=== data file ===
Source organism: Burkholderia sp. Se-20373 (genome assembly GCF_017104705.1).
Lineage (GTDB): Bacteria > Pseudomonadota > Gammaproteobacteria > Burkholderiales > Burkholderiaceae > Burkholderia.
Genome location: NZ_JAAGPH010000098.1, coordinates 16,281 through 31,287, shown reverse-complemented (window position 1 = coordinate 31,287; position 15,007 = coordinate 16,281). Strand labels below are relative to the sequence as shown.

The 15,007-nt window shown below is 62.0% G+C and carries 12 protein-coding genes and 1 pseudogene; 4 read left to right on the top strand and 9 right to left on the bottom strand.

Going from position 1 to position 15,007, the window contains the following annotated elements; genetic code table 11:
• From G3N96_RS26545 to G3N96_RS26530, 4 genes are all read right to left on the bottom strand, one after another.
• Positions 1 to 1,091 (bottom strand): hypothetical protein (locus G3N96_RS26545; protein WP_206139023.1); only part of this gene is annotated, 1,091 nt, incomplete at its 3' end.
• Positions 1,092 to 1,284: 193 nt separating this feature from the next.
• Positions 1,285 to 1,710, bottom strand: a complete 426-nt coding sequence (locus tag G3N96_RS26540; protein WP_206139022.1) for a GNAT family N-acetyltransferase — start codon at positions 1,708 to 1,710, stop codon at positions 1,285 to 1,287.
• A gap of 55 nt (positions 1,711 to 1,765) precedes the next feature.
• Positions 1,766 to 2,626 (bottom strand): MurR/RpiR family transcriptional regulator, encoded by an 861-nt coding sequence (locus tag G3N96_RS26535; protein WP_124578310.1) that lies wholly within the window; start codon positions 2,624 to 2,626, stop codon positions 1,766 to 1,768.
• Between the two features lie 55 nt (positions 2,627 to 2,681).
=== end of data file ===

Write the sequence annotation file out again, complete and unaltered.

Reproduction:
Source organism: Burkholderia sp. Se-20373 (genome assembly GCF_017104705.1).
Lineage (GTDB): Bacteria > Pseudomonadota > Gammaproteobacteria > Burkholderiales > Burkholderiaceae > Burkholderia.
Genome location: NZ_JAAGPH010000098.1, coordinates 16,281 through 31,287, shown reverse-complemented (window position 1 = coordinate 31,287; position 15,007 = coordinate 16,281). Strand labels below are relative to the sequence as shown.

The 15,007-nt window shown below is 62.0% G+C and carries 12 protein-coding genes and 1 pseudogene; 4 read left to right on the top strand and 9 right to left on the bottom strand.

Going from position 1 to position 15,007, the window contains the following annotated elements; genetic code table 11:
• From G3N96_RS26545 to G3N96_RS26530, 4 genes are all read right to left on the bottom strand, one after another.
• Positions 1 to 1,091 (bottom strand): hypothetical protein (locus G3N96_RS26545; protein WP_206139023.1); only part of this gene is annotated, 1,091 nt, incomplete at its 3' end.
• Positions 1,092 to 1,284: 193 nt separating this feature from the next.
• Positions 1,285 to 1,710, bottom strand: a complete 426-nt coding sequence (locus tag G3N96_RS26540; protein WP_206139022.1) for a GNAT family N-acetyltransferase — start codon at positions 1,708 to 1,710, stop codon at positions 1,285 to 1,287.
• A gap of 55 nt (positions 1,711 to 1,765) precedes the next feature.
• Positions 1,766 to 2,626 (bottom strand): MurR/RpiR family transcriptional regulator, encoded by an 861-nt coding sequence (locus tag G3N96_RS26535; protein WP_124578310.1) that lies wholly within the window; start codon positions 2,624 to 2,626, stop codon positions 1,766 to 1,768.
• Between the two features lie 55 nt (positions 2,627 to 2,681).